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Rampant lines alumni

MON. |5-1-23| FEATURES

     Rampant Lines has a very close-knit family atmosphere where students learn about writing and how a newspaper cycle works. A few of the Rampant Lines students have continued journalism even after they graduated from Rose. 

     “A lot of classes in high school are [where] you come in, you get a lecture, you see the slideshow and you do the work but with journalism, it was a different environment,” former Rampant Lines features editor Emmie Brooks said.

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     Journalism is not your typical high school class, it is set up to resemble a real newspaper production.

     “We got to meet new people and grow from those people,” Brooks said. 

    Journalism has been a creative outlet for students here at Rose and those who become a part of the Rampant Lines family have truly enjoyed it.

      “The way I compost interviews now is the same way I did when I was a sophomore in high school,” Brooks said. 

     The students in Rampant Lines have been able to learn the correct way to format an article and conduct a formal interview. These skills learned in the very beginning are still being built on and used years later while writing for a larger scale publication. 

     “I realized I loved journalism so much because it was something I really enjoyed spending my time on,” former Co-Editor-in-Cheif William Becker. 

     Becker began taking journalism in 2018, his freshman year. He wrote for Rampant Lines all four years and a total of five semesters. While Becker was at Rose he wrote for entertainment, opinion and news. In 2021-22, his senior year, he was Co-Editor-In-Cheif.

     During his junior year, Becker decided journalism was something he wanted to continue past high school and is now attending Appalachian State University with a major in Journalism. He currently writes for the university’s newspaper called The Appalachian and he is a reporter for the news desk. The Appalachian publishes one print edition per month and an email newsletter to the students and faculty every Tuesday and Thursday, which makes it quite comparable to Rampant Lines.

    “I found my love for writing in middle school,” Brooks said. “After that, I came to Rose and was looking for classes that involved a lot of writing.”

     Brooks began taking journalism sophomore year and took it for a total of four semesters. Brooks started writing for entertainment and opinion during her first year, in her second year she was a news editor and then spent her last year as a features editor.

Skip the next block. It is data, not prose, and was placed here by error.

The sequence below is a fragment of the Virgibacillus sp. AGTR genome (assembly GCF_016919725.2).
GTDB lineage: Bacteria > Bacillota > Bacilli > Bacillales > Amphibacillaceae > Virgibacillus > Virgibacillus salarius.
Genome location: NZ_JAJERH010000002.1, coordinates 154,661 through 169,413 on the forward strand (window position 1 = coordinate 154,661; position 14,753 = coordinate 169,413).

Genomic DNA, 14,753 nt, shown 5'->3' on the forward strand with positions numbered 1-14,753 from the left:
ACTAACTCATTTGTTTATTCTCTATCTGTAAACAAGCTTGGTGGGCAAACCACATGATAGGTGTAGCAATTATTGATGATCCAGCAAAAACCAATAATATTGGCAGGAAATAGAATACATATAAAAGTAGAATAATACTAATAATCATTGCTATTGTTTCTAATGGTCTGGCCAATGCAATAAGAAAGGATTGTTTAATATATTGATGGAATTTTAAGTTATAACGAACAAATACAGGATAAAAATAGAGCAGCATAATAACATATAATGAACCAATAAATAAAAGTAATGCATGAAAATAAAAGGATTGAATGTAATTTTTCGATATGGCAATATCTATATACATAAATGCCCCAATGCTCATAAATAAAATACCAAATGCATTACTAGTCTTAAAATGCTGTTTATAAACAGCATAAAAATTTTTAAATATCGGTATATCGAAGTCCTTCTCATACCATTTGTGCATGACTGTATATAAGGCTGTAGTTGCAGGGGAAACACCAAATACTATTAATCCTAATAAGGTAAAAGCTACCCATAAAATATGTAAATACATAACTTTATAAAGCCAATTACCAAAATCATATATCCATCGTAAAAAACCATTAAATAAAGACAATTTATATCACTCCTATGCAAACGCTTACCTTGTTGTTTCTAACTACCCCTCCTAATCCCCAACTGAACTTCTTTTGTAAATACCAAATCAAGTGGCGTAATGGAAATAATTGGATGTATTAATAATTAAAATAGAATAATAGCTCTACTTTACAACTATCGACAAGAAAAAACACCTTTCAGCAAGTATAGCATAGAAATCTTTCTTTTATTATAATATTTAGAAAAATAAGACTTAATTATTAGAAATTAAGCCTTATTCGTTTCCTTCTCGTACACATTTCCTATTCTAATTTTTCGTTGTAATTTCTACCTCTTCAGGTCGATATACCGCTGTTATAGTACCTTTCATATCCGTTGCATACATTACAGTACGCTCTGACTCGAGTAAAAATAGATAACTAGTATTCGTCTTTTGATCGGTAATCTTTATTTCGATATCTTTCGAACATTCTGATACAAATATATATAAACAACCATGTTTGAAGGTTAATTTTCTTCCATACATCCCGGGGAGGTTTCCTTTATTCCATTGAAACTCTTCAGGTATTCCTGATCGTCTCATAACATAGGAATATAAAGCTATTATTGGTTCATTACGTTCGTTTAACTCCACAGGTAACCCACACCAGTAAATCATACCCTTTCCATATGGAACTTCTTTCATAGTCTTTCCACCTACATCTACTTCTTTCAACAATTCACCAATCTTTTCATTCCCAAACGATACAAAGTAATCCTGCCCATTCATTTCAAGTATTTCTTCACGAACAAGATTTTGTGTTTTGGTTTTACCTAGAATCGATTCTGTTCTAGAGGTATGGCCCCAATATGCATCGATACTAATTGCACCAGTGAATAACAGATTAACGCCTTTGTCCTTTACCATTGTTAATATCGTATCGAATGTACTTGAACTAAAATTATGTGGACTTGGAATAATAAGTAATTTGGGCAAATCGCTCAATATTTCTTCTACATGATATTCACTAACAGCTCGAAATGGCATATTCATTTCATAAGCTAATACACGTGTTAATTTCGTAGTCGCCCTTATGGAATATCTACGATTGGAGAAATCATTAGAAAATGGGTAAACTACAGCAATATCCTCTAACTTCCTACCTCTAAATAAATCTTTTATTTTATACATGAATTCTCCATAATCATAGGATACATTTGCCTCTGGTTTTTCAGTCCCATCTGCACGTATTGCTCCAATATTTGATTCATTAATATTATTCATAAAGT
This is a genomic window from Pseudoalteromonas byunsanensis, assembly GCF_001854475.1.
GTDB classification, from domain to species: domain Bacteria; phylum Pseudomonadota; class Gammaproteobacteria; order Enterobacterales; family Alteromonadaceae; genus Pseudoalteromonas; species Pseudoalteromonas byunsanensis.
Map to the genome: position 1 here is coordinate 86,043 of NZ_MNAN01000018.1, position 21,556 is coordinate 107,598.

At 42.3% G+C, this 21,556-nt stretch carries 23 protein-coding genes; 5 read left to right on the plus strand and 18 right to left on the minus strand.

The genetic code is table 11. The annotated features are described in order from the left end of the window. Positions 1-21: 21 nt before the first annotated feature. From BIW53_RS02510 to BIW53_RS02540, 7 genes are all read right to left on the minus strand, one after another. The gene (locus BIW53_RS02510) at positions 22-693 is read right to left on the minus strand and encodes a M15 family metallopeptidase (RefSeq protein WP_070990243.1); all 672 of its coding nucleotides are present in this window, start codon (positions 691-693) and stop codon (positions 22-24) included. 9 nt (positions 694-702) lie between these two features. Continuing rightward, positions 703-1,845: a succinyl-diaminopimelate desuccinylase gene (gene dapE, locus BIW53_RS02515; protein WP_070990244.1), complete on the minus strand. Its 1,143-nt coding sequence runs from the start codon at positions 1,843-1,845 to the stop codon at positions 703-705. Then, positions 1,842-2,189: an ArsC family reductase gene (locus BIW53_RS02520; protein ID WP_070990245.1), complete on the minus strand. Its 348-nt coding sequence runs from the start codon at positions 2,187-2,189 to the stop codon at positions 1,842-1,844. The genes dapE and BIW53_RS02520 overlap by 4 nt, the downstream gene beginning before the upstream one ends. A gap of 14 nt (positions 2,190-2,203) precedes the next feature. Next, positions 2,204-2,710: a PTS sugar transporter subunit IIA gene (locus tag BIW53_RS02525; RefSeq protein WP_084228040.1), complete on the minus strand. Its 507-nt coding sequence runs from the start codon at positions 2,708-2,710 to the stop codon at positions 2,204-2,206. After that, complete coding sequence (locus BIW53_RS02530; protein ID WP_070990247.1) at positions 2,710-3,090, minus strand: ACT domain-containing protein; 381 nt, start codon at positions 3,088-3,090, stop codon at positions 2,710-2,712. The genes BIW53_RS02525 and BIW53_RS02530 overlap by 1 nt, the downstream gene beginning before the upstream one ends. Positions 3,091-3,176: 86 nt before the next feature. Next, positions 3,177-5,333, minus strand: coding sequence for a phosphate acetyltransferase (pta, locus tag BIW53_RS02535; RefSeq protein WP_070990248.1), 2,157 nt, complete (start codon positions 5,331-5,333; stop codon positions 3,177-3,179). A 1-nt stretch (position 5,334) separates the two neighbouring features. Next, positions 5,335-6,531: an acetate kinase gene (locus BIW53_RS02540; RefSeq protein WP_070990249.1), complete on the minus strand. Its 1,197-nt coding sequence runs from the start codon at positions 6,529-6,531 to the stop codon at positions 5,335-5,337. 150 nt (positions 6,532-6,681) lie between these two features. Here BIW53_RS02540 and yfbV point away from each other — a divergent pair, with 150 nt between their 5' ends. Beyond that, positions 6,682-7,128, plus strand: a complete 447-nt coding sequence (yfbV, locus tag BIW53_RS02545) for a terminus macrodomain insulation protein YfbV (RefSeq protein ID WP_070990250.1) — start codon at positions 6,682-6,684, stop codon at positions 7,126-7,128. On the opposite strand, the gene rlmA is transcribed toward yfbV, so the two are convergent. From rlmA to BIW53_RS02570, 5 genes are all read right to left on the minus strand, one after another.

“I found journalism and realized I enjoyed features writing, I enjoyed the other sections too, but I knew features was where I wanted to be writing,” Brooks said.

     After graduating from Rose, Brooks went on to East Carolina University where she majors in communications with a concentration in journalism. While in high school, Brooks wrote an article for The North State Journal which placed second statewide through the North Carolina Press Association. This first article got her name out there and once she was in college they reached out again to see if she would be a good fit. She now writes one features article per week for them. 

     “Rampant Lines really was such a great thing to work for because it prepared me so well for this, not only because I realized journalism was something I loved, but it was a great preparatory step,” Becker said. 

     Becker has put out ten stories so far for The Appalachian and stays hard at work writing. He was offered a position this summer as a news clerk for a publication in Florida. Becker believes that he would not be able to have gone in so strong without Rampant Lines. 

     “[Ashley Hutchinson] really prepared me for this career more than I could have asked anyone to do for me,” Brooks said. 

     Both Becker and Brooks could not thank Rampant Lines or Hutchinson enough for the experience gained from their short but sweet years at Rose.  

     “I recommend every student at Rose to at least give [journalism] a try and see if it is a good fit for you because it ended up being exactly where I needed to be,” Brooks said. 

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